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Topic: Creamware Scope?

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  1. #1

    Creamware Scope?

    Anyone here using the Creamware Scope in a 2+ computer setup (i.e. 1 machine sequencer+hd recorder, other machine dedicated gstudio sampler)?
    I\'d like to equip both machines with scopes, however am not yet sure how well the scope works with gstudio and in such a configuration. Also wondering which format to use to transfer digital audio between the 2 machines (z-link, adat etc.?).

    thanks in advance

    -Markus

  2. #2
    Senior Member LHong's Avatar
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    May 2000
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    Re: Creamware Scope?

    If you can afford, The SOPE-SP($5,000) and GigaStudio160 with the P4-2GHz-1~2GB PC is a completed Studio system, just like studio-in-the-box. We currently have two SCOPE boards in the system with the Cakewalk/Sonar, we just feel that there would be nothing else that we shall need for Digital-Audio-Recording used (except for vocal or analog recording).

    See this for further info. http://www.creamware.de/en/Products/Scope_sp/default.asp http://www.harmony-central.com/News/2001/Cakewalk-Pentium-4.html

    Here is summary performance for standalone setup:
    This gives you fully Giga functionality at 160-voice-polyphony + Creamware STS-sampler at 64/96/128-voice polyphony (STS3000 + 4000 + 5000) + some DSP-synths + DSP-mixing effect-processing and 64+ audio@16B/44.1khz tracks. All apps above can run and mixdown at realtime with the effect processing, no need any sub-mixed or audio-rendering at all.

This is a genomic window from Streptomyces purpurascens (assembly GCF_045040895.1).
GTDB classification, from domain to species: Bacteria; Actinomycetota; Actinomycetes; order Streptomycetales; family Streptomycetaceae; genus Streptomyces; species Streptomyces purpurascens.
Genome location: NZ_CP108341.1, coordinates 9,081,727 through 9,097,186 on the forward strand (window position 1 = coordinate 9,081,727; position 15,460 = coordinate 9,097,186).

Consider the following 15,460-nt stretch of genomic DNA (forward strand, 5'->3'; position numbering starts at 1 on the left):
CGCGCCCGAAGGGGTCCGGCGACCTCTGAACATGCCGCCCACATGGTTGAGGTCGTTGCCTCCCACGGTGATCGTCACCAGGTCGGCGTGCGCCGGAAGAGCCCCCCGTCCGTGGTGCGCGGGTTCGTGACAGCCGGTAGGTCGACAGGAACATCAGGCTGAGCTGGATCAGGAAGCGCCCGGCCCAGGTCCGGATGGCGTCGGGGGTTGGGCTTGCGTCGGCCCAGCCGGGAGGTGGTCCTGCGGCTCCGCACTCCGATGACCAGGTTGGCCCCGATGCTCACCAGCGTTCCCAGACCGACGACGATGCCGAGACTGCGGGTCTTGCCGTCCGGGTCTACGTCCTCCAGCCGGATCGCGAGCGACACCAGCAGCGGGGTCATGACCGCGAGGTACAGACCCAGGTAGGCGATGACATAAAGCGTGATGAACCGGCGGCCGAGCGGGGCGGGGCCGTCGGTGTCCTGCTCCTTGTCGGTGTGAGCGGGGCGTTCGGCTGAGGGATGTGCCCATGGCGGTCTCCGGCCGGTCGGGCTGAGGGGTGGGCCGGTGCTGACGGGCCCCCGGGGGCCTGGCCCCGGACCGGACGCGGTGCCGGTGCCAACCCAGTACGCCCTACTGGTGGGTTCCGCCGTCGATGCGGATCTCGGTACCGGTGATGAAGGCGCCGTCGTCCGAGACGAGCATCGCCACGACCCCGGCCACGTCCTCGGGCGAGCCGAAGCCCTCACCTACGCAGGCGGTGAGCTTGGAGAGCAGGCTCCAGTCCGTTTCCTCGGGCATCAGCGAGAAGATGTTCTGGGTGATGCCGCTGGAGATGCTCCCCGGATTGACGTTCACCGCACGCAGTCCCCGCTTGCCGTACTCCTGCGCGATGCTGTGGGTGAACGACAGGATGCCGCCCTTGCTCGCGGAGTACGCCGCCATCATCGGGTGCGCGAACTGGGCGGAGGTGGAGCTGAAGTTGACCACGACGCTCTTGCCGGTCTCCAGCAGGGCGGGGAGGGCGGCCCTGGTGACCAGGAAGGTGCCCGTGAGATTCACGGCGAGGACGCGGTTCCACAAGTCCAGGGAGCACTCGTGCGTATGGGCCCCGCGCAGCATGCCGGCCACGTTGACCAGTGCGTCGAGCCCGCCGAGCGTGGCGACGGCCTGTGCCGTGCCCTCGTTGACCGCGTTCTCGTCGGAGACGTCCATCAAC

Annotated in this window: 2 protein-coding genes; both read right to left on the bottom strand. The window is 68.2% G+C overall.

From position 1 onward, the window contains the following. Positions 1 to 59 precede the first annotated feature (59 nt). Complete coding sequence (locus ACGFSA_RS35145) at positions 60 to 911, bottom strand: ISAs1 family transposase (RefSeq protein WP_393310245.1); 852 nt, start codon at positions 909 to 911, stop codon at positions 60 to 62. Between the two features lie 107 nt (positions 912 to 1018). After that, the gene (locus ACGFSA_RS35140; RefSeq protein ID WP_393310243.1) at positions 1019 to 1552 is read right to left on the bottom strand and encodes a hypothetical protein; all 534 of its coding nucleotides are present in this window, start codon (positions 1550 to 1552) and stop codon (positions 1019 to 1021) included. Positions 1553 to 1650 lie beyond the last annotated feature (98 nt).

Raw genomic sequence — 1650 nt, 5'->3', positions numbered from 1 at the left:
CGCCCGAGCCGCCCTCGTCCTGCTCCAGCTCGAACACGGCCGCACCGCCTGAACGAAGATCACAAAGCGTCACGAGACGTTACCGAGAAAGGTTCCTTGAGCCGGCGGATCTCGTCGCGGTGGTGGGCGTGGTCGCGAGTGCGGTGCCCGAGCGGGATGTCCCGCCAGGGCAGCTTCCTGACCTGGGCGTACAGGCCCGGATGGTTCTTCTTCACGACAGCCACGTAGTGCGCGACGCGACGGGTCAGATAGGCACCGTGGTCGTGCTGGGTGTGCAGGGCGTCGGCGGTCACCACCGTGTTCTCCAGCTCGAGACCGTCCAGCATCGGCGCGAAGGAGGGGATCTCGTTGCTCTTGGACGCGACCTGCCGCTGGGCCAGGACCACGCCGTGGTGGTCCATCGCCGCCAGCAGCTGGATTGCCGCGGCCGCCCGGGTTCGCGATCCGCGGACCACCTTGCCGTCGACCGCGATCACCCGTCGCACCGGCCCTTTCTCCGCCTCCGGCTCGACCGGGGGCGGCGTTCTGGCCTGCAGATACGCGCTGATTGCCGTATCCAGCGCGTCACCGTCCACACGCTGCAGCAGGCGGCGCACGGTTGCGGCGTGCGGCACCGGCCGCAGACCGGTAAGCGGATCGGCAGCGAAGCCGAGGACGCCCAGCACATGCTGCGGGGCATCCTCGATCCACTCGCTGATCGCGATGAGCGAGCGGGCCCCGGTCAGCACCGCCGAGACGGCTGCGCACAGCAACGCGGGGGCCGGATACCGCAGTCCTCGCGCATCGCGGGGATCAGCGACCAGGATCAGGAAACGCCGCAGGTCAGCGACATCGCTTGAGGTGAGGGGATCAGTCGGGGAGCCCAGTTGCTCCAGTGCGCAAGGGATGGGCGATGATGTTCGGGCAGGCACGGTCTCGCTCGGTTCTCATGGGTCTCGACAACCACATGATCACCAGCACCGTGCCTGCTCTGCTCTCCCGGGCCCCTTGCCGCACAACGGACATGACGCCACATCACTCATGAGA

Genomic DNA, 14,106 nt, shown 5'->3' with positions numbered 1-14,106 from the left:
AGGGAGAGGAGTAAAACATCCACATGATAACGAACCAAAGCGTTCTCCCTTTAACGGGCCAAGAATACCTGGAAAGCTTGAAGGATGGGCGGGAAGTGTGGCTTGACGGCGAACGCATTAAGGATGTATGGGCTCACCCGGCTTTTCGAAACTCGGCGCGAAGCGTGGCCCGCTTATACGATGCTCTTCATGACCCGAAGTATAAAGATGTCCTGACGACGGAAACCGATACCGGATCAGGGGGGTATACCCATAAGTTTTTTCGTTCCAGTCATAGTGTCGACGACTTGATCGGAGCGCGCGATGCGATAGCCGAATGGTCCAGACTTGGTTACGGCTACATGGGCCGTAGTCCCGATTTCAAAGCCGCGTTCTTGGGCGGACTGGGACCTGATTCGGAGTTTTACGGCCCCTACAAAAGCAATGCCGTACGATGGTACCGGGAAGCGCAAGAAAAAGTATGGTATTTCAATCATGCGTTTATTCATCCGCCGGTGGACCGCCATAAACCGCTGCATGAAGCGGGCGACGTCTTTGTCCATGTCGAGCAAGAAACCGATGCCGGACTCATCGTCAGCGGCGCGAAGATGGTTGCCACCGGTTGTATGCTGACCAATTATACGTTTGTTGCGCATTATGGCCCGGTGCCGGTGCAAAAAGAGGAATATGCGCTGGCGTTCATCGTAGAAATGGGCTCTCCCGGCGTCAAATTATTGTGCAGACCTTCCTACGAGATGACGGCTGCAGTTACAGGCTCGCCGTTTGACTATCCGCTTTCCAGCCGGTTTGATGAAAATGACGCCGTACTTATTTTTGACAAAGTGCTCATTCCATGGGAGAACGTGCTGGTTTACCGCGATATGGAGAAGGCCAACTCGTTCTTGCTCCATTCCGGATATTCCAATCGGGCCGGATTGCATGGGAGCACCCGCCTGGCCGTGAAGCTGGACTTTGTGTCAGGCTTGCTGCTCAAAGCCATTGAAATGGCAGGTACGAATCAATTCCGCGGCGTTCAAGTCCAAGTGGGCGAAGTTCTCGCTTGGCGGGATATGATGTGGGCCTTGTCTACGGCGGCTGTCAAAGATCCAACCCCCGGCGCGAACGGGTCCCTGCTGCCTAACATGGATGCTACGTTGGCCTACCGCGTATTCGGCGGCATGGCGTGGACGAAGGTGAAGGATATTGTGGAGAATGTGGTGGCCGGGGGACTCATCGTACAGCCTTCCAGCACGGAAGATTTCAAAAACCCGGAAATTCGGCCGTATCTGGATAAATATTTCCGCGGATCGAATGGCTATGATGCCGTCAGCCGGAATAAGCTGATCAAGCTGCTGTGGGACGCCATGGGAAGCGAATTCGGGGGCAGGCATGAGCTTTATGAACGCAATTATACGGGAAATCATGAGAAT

In case to use any digital-audio-interface like Digital-mixer or other PCs for another Gigastudio160 expansion, the ADAT is the simple way, we are using this with the Tascam Digital Mixer for vocal-Rec, digital-gears and Ext-effs.

    Something you should know about compatibility:
    The Creamware Pulsar/Scope is good for GigaStudio with low GSIF latency (3~7MS), but for system setup is more complicated. You must find the right COMBO, otherwise will take you forever to optimize it. You must choose right CPU, motherboard/Chipset, harddrive, even video card, but you should not have anything else in the PC\'s PCI slots rather than Creamware product (even SCSI controller might not welcome in some cases).
    So, before to purchase it you should contact to Creamware for the advice about the hardware recommendation and compatibility, you could review it in the WEB page that gives you some ideas, even it might not up-to-date.


    BTW, what do you have now?
    If you currently own the Creamware product, you might already know it! Then it should be more straight forward.

    Hope this helps,
    Long

    [This message has been edited by LHong (edited 10-16-2001).]

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